Press Releases

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From left, researchers Ani Sumant, Ali Erdemir, Subramanian Sankaranarayanan, Sanket Deshmukh, and Diana Berman combined diamond, graphene, and carbon to achieve superlubricity. (Click image to view larger.)
Slip sliding away: Graphene and diamonds prove a slippery combination

Scientists at the U.S. Department of Energy’s Argonne National Laboratory have found a way to use tiny diamonds and graphene to give friction the slip, creating a new material combination that demonstrates the rare phenomenon of “superlubricity.”

May 22, 2015
Argonne high-energy physicist Peter Winter, who recently won a DOE Early Career Award, is reusing old MRI magnets, like the one seen above, to benchmark instrumentation for new high-energy physics experiments. Photo by Mark Lopez; click to view larger.
Used MRI magnets get a second chance at life in high-energy physics experiments

Researchers at Argonne recently acquired two decommissioned magnets from magnetic resonance imaging (MRI) scanners from hospitals in Minnesota and California that will find a new home as proving grounds for instruments used in high-energy and nuclear physics experiments.

May 21, 2015
Crop cultivation will always result in a loss of soil carbon, but management practices will have a large influence on soil's ability to retain it. Image by Efired/Shutterstock.
Land management practices to become important as biofuels use grows

The handling of agricultural crop residues appears to have a large impact on soil's ability to retain carbon, making land management practices increasingly important, especially under a scenario where cellulosic materials become more heavily used as a feedstock for ethanol production, according to a study led by researchers at Argonne.

May 21, 2015
Argonne physicist Peter Winter, above, has received a DOE Early Career Award, a prestigious five-year research grant totaling $2.5 million. (Click image to view larger.)
Physicist Peter Winter wins Department of Energy Early Career Award

High-energy physicist Peter Winter has received a DOE Early Career Award, a prestigious five-year research grant totaling $2.5 million.

May 19, 2015
Argonne mechanical engineer Sibendu Som and computational scientist Raymond Bair discuss combustion engine simulations conducted by researchers using the CONVERGE code at the Virtual Engine Research Institute and Fuels Initiative (VERIFI). (Click image to view larger.)
VERIFI code optimization yields three-fold increase in engine simulation speed

VERIFI has taken the next step in its work with Convergent Science, Inc., optimizing the code running the company’s CONVERGE engine modeling software and achieving a three-fold increase in speed. The new code allowed VERIFI to recently run the largest engine simulation conducted to date.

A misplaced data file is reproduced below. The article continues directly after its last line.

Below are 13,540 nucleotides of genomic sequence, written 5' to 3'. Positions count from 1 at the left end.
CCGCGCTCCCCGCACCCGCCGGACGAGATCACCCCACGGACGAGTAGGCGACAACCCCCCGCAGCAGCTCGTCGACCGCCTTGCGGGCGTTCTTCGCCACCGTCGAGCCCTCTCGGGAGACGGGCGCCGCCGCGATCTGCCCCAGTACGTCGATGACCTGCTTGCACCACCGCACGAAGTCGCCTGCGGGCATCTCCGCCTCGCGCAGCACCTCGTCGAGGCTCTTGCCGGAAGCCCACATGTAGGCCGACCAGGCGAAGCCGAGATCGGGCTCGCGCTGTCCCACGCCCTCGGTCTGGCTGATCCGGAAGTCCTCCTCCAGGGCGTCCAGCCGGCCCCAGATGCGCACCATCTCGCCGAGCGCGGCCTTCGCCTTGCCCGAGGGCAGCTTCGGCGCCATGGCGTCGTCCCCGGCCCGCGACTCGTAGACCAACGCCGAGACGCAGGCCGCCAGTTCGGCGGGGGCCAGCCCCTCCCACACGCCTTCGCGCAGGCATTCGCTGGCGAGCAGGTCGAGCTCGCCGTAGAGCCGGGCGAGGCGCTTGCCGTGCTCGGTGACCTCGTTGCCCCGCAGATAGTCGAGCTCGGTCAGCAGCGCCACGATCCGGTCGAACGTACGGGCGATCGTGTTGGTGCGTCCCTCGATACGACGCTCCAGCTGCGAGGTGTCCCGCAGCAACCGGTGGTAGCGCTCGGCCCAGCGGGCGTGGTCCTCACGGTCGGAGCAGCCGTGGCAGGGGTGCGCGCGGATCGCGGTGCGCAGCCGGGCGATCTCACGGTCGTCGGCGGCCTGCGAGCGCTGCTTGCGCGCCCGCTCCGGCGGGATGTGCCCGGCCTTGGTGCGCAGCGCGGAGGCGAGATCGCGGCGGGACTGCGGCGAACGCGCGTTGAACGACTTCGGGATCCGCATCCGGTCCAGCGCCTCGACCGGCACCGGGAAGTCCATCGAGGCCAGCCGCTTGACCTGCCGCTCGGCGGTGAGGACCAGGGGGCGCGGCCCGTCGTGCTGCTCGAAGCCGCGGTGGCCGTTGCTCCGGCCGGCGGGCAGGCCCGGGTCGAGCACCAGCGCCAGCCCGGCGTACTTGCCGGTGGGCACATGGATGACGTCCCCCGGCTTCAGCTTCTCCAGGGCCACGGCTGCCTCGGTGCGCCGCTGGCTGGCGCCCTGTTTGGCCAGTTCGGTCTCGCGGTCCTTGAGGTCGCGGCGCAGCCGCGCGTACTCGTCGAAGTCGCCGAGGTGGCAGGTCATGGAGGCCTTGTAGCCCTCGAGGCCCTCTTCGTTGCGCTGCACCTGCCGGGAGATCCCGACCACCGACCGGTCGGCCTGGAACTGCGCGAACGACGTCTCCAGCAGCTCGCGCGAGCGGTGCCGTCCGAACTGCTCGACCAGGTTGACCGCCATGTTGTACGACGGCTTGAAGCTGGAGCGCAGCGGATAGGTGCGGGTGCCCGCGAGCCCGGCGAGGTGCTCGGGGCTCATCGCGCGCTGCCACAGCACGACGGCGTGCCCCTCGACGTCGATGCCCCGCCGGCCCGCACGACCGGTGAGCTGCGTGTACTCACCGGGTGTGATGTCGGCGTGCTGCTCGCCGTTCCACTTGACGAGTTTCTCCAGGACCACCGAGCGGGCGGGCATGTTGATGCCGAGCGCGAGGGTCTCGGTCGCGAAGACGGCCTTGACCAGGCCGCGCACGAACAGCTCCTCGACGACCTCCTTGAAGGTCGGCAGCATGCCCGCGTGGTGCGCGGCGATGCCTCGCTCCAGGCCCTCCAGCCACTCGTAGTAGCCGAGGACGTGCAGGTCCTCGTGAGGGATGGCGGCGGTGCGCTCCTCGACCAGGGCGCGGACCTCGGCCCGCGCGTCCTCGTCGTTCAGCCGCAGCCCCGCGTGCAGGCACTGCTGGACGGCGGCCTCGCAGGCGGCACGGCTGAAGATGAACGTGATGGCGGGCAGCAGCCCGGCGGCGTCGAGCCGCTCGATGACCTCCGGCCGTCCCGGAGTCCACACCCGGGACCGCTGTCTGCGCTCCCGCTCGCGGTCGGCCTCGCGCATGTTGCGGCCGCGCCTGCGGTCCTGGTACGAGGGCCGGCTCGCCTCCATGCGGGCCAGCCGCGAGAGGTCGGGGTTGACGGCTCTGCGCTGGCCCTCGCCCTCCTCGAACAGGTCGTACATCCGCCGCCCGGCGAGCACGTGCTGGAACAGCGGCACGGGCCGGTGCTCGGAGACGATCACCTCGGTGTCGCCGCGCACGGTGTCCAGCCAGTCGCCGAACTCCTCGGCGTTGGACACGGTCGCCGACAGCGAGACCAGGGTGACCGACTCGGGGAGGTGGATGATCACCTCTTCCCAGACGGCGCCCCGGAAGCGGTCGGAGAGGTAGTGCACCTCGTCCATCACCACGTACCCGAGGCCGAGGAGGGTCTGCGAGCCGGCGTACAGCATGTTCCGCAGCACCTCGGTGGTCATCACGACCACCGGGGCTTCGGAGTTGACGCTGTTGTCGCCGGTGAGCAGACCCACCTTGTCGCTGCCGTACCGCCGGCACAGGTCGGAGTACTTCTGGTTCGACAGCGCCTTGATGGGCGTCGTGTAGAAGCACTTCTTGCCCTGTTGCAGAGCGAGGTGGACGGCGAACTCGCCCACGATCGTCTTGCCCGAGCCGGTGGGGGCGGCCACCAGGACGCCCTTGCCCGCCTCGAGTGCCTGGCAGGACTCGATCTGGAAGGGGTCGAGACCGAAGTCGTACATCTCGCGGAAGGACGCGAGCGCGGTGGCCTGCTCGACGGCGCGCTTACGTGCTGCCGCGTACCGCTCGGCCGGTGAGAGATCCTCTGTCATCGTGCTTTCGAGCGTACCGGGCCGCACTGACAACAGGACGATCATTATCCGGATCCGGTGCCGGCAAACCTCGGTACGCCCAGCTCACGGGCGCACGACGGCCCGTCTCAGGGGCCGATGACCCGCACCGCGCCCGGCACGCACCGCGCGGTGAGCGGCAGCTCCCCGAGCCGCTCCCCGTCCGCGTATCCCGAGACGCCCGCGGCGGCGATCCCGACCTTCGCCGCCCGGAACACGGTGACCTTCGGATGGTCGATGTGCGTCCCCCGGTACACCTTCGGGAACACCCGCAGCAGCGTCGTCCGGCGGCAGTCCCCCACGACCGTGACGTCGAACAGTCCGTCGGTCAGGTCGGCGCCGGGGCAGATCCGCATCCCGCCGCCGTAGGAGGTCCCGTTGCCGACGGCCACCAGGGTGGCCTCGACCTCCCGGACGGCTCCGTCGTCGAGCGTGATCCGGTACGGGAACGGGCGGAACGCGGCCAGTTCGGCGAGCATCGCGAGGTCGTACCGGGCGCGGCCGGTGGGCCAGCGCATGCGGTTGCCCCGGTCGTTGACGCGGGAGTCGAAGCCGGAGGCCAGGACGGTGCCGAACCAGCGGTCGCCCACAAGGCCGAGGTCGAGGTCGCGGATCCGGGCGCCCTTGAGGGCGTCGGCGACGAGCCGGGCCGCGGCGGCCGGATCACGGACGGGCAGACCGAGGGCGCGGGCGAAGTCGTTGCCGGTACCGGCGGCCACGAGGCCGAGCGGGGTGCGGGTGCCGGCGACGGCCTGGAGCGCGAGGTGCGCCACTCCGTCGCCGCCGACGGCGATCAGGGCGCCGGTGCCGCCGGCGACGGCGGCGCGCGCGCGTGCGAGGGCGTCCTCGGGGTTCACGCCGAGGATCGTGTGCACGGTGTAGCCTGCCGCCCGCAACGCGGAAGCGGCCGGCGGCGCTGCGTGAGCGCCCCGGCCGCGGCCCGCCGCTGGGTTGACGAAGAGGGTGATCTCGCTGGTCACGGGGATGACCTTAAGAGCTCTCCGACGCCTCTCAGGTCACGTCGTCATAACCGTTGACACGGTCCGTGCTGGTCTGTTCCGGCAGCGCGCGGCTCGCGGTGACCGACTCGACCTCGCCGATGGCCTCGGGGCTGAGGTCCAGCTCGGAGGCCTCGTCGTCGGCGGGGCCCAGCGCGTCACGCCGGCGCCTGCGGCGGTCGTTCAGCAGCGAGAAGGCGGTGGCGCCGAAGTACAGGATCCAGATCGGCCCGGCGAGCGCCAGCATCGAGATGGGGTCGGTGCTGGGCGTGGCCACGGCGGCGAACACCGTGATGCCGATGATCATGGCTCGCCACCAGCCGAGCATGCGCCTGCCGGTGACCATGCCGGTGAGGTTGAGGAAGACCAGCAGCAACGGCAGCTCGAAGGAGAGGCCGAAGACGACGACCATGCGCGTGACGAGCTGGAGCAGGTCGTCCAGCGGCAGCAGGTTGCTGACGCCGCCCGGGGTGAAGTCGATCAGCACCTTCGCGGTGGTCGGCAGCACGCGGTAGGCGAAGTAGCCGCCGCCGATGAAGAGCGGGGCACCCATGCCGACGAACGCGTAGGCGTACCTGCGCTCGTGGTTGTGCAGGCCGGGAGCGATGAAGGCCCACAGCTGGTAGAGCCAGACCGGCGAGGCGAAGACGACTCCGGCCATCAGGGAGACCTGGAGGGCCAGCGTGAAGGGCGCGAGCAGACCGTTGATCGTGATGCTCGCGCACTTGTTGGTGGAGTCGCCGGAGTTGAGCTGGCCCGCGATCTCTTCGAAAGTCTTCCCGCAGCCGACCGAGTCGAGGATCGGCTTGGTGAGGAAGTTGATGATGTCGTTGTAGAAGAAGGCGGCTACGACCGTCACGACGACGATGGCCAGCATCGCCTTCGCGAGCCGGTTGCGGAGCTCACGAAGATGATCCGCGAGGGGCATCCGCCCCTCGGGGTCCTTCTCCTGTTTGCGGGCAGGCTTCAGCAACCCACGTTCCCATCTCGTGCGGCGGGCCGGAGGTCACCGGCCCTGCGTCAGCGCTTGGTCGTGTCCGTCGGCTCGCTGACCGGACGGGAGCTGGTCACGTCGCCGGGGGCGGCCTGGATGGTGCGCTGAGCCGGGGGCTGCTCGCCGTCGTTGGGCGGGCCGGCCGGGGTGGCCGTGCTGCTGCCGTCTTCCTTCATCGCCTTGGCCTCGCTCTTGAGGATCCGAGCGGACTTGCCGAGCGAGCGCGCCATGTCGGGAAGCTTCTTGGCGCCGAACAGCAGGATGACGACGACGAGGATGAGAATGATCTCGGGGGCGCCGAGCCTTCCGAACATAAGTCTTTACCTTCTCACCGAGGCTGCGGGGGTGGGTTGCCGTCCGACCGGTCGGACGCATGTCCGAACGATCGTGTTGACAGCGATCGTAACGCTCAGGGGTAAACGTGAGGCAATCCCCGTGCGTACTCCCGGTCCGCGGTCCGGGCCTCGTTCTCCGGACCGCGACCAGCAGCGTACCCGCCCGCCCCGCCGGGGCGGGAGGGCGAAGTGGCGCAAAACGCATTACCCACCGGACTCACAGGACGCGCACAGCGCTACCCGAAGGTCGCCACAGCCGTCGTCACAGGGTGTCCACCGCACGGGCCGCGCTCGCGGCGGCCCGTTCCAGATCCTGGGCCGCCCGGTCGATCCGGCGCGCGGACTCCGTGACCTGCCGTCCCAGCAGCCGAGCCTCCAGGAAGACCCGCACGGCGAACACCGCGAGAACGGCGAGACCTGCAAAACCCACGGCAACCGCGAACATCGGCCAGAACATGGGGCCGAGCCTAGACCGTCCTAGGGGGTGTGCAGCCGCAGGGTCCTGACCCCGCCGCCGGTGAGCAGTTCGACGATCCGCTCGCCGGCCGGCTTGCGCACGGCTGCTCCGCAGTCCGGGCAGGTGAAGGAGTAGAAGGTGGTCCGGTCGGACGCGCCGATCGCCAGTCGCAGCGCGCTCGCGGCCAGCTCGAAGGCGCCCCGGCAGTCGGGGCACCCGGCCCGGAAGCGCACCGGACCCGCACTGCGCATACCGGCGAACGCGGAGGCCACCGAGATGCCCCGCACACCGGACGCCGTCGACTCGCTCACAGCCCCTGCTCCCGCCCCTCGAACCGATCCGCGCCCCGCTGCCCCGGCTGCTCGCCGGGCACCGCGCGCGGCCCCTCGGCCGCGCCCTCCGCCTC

May 7, 2015
Scientists at Argonne have created a new way of manipulating high-intensity X-rays, which will allow researchers to select extremely brief but precise X-ray bursts for their experiments.  This schematic of their microelectromechanical device consisting of a small oscillating mirror illustrates the reflection of an incoming X-ray at a particular critical angle. Image courtesy Daniel Lopez. (Click photo to view larger.)
Scientists tune X-rays with tiny mirrors

Scientists at the U.S. Department of Energy’s (DOE) Argonne National Laboratory have created a new way of manipulating high-intensity X-rays, which will allow researchers to select extremely brief but precise X-ray bursts for their experiments.

May 5, 2015
Stephen Streiffer has been named the Associate Laboratory Director for Photon Sciences and Director of the Advanced Photon Source at Argonne. (Click image to view larger.)
Streiffer to lead Advanced Photon Source

Stephen Streiffer has been named the Associate Laboratory Director for Photon Sciences and Director of the Advanced Photon Source at Argonne National Laboratory.

May 5, 2015
Researchers used intense X-rays at the Advanced Photon Source to study how the bombardier beetle sprays hot, caustic chemicals from two rear glands  when threatened. Image by Andrew WW via Creative Commons; click to view larger.
Beetlejuice! Secrets of beetle sprays unlocked at the Advanced Photon Source

Researchers using the Advanced Photon Source have gotten the first-ever look inside the living beetle as it sprays. The results are published today in Science.

May 1, 2015
The U.S. Department of Energy announced a $200 million investment to deliver a next-generation supercomputer, known as Aurora, to the Argonne Leadership Computing Facility. When commissioned in 2018, this supercomputer will be open to all scientific users – drawing America’s top researchers to Argonne. (Click to view image larger).
U.S. Department of Energy awards $200 million for next-generation supercomputer at its Argonne National Laboratory

The Department of Energy announced a $200 million investment to deliver a next-generation supercomputer, known as Aurora, to the Argonne Leadership Computing Facility. When commissioned in 2018, this supercomputer will be open to all scientific users – drawing America’s top researchers to Argonne.

April 8, 2015
Structural elements of ORC, differentially colored by subunits and with the molecular surface highlighted. The ORC 6 subunit is shown in red. Image credit: Franziska Bleichert. (Click image to enlarge.)
Improved understanding of protein complex offers insight into DNA replication initiation mechanism basics

A clearer understanding of the origin recognition complex – a protein complex that directs DNA replication – through its crystal structure offers new insight into fundamental mechanisms of DNA replication initiation. This will also provide insight into how ORC may be compromised in a subset of patients with Meier-Gorlin syndrome, a form of dwarfism in humans.

March 18, 2015